Elon Musk warns Twitter will release 1.5 billion unused handles

Elon Musk has a new wish for Twitter: that pseudonyms that have not been used for some time on the social network can be redistributed to active people who would like to have them.

Elon Musk announces new policy on Twitter. Soon, the social network will release the pseudonyms of 1.5 billion accounts in order to offer them again to Internet users. The American entrepreneur published a tweet to this effect on December 9, 2022, without however specifying when this change will occur.

“Twitter will soon begin releasing the names of 1.5 billion accounts. These are obvious account deletions, without tweets or connection for years,” develops the businessman in a second message. On the other hand, it is not specified what will be the criterion of the duration of inactivity to decide to release a nickname or to leave it to its first owner.

The release of pseudonyms is not a new policy on Twitter. It was mentioned years earlier, long before Elon Musk owned it. In 2019, the social network expressed its intention to redistribute the usernames of accounts that have been inactive for at least six months, based on various signals (not just the publication of tweets).

What does Twitter do in the case of deceased people?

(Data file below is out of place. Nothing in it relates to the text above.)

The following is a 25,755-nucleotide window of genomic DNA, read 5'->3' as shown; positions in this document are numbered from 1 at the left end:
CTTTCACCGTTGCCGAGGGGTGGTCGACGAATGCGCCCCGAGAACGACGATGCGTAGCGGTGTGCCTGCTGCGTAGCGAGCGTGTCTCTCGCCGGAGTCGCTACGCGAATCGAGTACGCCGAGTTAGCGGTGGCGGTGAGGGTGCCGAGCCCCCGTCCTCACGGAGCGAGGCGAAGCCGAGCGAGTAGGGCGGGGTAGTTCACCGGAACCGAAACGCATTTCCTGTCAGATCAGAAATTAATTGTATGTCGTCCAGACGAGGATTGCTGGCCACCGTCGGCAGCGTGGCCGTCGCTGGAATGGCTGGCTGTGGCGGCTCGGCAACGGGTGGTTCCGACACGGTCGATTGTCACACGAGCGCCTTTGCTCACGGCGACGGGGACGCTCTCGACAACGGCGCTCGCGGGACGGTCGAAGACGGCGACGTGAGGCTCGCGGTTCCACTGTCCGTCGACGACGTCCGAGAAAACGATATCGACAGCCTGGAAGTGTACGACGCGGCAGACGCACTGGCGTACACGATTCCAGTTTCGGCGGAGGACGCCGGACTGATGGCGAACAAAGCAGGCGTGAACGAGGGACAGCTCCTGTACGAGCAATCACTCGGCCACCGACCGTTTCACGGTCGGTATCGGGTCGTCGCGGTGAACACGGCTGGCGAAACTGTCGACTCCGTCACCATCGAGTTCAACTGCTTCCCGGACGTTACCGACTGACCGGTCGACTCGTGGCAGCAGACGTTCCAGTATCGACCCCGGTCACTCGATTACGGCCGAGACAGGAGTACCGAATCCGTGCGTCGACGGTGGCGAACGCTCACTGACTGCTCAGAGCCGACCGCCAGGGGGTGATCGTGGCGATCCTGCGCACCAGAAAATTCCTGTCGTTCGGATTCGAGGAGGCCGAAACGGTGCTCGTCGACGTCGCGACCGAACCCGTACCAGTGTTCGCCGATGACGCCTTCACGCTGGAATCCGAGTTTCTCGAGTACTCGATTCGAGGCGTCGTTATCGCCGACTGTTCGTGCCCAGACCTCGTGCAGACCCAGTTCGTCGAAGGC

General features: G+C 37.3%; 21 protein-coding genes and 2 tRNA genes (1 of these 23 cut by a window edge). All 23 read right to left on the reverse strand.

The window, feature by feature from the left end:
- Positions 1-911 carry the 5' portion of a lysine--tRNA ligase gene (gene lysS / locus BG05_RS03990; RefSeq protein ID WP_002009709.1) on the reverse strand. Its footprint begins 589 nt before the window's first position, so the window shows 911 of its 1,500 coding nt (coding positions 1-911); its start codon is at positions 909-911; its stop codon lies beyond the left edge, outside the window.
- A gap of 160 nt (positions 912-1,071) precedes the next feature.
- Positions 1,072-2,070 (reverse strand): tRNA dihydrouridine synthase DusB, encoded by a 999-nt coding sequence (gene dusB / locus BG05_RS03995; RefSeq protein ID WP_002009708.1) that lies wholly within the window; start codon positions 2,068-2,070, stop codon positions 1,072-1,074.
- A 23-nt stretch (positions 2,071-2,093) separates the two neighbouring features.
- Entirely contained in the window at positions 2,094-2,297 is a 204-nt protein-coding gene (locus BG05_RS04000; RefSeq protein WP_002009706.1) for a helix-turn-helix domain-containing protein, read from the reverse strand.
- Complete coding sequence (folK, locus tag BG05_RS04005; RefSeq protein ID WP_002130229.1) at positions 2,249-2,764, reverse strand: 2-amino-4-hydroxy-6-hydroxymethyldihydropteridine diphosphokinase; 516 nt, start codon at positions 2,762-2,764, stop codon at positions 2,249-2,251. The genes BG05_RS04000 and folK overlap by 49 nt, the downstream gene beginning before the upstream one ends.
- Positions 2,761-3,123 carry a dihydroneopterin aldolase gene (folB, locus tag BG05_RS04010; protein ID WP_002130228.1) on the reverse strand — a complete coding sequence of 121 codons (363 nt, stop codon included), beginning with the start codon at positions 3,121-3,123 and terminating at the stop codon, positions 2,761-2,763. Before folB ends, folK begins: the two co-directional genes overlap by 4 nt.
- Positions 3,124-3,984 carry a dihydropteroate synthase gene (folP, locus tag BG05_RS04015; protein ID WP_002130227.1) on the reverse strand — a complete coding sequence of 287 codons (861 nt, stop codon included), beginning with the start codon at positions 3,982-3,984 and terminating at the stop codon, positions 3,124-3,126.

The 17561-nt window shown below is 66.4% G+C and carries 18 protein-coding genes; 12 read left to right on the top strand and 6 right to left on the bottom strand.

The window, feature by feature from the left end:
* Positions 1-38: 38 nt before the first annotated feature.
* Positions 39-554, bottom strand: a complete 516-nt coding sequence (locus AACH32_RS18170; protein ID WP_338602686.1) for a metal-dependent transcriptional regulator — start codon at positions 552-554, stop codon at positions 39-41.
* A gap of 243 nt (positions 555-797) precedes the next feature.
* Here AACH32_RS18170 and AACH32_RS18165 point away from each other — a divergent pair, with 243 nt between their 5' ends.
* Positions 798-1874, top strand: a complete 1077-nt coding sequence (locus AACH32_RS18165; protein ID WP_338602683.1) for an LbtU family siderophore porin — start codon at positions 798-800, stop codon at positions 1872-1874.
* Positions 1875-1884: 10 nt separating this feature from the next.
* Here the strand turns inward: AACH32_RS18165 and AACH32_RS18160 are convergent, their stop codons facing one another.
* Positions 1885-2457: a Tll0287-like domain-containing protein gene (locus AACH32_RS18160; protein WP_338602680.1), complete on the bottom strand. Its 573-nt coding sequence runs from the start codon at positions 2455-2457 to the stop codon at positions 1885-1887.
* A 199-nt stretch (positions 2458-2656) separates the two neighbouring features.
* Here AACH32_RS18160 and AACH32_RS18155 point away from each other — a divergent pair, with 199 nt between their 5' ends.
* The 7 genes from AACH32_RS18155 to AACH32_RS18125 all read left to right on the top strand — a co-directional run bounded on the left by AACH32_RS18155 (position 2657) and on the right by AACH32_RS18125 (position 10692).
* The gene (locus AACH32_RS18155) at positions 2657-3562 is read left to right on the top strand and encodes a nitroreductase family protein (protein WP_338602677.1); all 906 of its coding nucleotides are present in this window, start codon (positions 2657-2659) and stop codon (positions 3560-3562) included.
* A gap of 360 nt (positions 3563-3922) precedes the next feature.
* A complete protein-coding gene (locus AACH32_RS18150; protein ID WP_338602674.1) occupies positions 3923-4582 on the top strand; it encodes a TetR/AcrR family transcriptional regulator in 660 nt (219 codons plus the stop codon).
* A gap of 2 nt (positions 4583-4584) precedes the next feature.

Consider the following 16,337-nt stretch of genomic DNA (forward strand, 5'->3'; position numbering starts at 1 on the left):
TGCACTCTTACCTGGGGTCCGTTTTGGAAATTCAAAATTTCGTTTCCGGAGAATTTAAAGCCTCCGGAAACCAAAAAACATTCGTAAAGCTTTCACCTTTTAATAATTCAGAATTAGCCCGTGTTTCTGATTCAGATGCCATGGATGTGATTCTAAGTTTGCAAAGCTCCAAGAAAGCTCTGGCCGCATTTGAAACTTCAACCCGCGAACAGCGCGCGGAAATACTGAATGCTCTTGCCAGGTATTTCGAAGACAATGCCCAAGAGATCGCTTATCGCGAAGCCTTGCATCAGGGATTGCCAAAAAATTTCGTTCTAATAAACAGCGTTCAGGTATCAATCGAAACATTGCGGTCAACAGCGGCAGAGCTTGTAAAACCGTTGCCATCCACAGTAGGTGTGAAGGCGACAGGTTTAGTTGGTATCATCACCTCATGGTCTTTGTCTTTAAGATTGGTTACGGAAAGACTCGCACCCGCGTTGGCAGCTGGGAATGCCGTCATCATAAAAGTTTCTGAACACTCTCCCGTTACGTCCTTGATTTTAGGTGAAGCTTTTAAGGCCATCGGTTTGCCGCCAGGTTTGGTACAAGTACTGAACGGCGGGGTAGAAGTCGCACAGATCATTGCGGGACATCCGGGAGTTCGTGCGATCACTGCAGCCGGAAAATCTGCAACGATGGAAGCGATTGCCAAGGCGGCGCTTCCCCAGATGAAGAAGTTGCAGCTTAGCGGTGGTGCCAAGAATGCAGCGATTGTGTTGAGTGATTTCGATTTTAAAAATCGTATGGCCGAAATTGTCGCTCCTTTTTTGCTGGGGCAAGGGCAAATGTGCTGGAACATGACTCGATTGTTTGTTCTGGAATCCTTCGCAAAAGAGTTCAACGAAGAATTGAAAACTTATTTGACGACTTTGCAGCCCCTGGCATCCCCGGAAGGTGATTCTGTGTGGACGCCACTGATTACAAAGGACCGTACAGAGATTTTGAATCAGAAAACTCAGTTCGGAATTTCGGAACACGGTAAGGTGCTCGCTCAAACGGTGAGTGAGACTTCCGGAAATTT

At the time, however, this policy had highlighted a problem: what about the accounts of missing persons? For loved ones, the profiles of deceased individuals may serve as a place of contemplation and remembrance. The release of pseudonyms, especially if accompanied by the deletion of accounts, would be a great pain.

Alerted, the Twitter account dedicated to supporting had admitted that it was necessary to first settle the case of the profiles of the deceased before doing anything. “It was a mistake on our part. We will not remove any inactive accounts until we create a new way for people to commemorate accounts,” the platform wrote at the time.

This subject does not seem to have evolved since. Twitter does provide a contact form to report someone close to you who is dead or incapacitated, but it’s a procedure for deactivating an account. The social network’s help pages obviously don’t mention a tool to flip a profile into a frozen form — Facebook has that approach.

This particular point is not mentioned by Elon Musk or the dedicated support Twitter account. Internet users, however, took care to remind the Americans that a project to convert certain accounts into a place of meditation existed… and they would now like to know where it is three years later. Obviously, the site is at an impasse on this file.

One question remains: will the deletion or, at least, the release of pseudonyms pose problems in terms of identity theft and cybersquatting? If a brand, organization, or individual has reserved a username to maintain their online presence but has never used Twitter, they could be caught up in this wave of removal.

But is it a subject? Identity theft occurs regardless of whether or not a legitimate account is present. Instead of using an account @firstnamelastname which would already be reserved, the usurper can create @firstname-lastname or all sorts of variants, by adding an avatar and a biography. Whether the real account exists or not is irrelevant here.


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